Liquicity appears as a way of interpreting the reflection of a liquid society in the city, in other words, the liquid city.
As the population has been increasing, its concentration in cities has increased as well. This means that there is an increasing need for new housing and infrastructure mainly in cities that most of the time are already very densely populated.
Accepting the inevitability of growing cities, we need to find sustainable strategies. Densifying urban centers might be one. By letting cities grow vertically instead of horizontally, we avoid urban sprawl, thus, the consumption of fertile natural soil and we can optimize resources.


Liquicity as a concept means having a city that can physically support an ever-changing society that reflects the urge for dynamism, productiveness, nomadism, and uncertainty in the densification of the city. 

This concept was supported by studying other theories and movements, like the metabolic movement of the “Walking City” or the “New Baylon” of Constant.

Liquicity is also based on the idea of liquid modernity explored by Zygmunt Baumman which embraces the certainty of uncertainty.


In order to implement the concept in Barcelona, the methodology used was focused on mapping dynamicity and density in the city, identifying a dynamic part of the city as the intervention area, and developing an urban proposal that could be as flexible and dynamic as the city and its population using elements from urban mining.

Mapping Liquicity

To map liquicity it was considered dynamicity and density as relevant indicators. 

Dynamicity is mapped by taking into account aggregated footfall, land use diversity, and economic diversity. Density is mapped by analyzing population density, built density, and population variation.


Then, the maps were overlapped creating a bivariate map where it is possible to identify clusters of higher liquicity.

Adding the building age data, which is an indicator of a stable urban fabric, to the previous bivariate map creates a multivariate map where the implementation site can be identified.

Implementing Liquicity

To implement this concept with mined materials, it was necessary to map the buildings in the area considering heritage-protected buildings, building type, building age, and energy certificates. Then, buildings were categorized into three categories within a time frame of 5, 10, 15, or 20 years, according to the possibility of demolition, refurbishment, and renovation of fixtures.

A catalog of mined materials was created after the identification of three possible sites where materials could potentially be extracted. We clustered them into three categories depending on the way buildings can be changed in the future. So materials can be mined from a demolition site, an interior refurbishment, and from a site where fixtures from the facade will be renovated.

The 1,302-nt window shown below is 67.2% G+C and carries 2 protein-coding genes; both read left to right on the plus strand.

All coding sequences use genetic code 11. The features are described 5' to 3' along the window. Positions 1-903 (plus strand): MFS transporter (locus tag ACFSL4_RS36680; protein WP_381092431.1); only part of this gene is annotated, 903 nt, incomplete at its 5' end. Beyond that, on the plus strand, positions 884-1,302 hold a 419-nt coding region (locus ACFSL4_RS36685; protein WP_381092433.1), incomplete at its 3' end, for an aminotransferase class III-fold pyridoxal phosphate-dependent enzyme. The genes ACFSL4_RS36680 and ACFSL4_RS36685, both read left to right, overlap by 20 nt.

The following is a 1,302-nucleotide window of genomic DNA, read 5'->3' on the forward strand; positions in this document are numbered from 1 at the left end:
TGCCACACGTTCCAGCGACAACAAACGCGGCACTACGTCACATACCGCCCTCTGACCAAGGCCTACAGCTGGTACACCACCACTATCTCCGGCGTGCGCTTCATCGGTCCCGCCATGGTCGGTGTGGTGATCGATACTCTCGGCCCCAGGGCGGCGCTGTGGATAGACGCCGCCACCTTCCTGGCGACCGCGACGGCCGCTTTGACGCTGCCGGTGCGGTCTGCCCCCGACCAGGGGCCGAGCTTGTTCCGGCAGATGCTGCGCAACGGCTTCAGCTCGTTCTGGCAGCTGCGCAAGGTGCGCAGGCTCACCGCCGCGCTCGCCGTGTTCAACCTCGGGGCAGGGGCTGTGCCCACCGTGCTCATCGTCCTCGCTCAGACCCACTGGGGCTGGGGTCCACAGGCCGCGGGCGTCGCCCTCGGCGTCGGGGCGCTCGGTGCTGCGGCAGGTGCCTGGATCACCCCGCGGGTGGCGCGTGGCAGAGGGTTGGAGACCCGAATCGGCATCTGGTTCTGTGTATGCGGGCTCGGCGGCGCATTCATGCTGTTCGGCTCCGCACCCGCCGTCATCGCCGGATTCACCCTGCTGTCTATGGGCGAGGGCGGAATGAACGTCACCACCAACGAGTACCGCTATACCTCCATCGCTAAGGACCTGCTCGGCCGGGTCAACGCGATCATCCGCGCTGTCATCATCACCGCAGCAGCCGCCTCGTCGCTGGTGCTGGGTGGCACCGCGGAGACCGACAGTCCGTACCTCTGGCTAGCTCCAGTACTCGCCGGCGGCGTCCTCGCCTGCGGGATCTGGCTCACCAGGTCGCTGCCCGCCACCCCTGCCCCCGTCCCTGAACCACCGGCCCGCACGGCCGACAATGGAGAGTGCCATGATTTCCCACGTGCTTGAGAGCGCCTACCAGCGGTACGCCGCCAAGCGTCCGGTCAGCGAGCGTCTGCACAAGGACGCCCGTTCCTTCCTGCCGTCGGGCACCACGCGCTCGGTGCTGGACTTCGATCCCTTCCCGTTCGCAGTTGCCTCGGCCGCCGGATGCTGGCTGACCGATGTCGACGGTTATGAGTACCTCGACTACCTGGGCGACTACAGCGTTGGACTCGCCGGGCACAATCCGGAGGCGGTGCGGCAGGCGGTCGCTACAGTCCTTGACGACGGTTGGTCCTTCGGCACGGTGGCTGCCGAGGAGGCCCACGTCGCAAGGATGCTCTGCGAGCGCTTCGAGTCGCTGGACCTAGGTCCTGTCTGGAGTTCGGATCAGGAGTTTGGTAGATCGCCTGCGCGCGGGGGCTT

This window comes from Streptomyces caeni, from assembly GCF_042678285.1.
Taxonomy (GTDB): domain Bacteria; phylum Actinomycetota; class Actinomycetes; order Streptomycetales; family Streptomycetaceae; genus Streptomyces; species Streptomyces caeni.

Mined materials are upcycled and reused in order to formulate new living modules. The design concept of them consists of two principles. The open sides where are fully permeable and the closed sides can be either opaque or transparent. Dividing the modules into three categories by the assembly strategy of their sides we have private, semi-private, and public modules. Where private modules consist of 4 closed sides, semi-private by 3 or 2 closed sides, and public with 1 or none closed sides.

Once we have the module configurations in place we categories them into private modules, semi-private modules, and public modules. we arrange them hierarchically placing the private modules first on the rooftop surface and progressing towards the public modules as they go higher.

We define a methodology to select sites to place these modules. within the site premises, we identify places of high activity demand or high liquidity which are Sant Marti pedestrian market, Sant Marti market, plaza del Pedro, and plaza de Joseph. These places act as attractor points from or around which the modules can begin to proliferate. once these regions are selected we further set criteria and rules to select the rooftops as implementation sites. we start by placing them first on the rooftops of the smallest building heights while considering the rooftops have the lowest differences in height with their adjacent building, this is to ensure that the modules can grow or proliferate to other adjacent rooftops for optimal densification. Finally, we consider the smallest areas of rooftops in order to occupy a more diverse set of sites. These indexes provide an optimal solution to densify the neighborhoods.

This process allows us to understand densification according to the mined material quantity identified. The intervention expands and progresses through different time frames as the material availability increases. Densifying through liquicity helps determine a strategy that shows how through time mined materials can be implemented in the city

LIQUICITY is a project of IAAC, Institute for Advanced Architecture of Catalonia developed in the Master in City & Technology 2021/2022 by Students: Dimitrios Lampriadis, Julia Maria Ferreira Veiga, Maria Augusta Kroetz, and Yohan Wadia with the Faculty: Areti Markopoulou, Oana Taut, Hesham Shawqy, and Assistant: Sarine Bekarian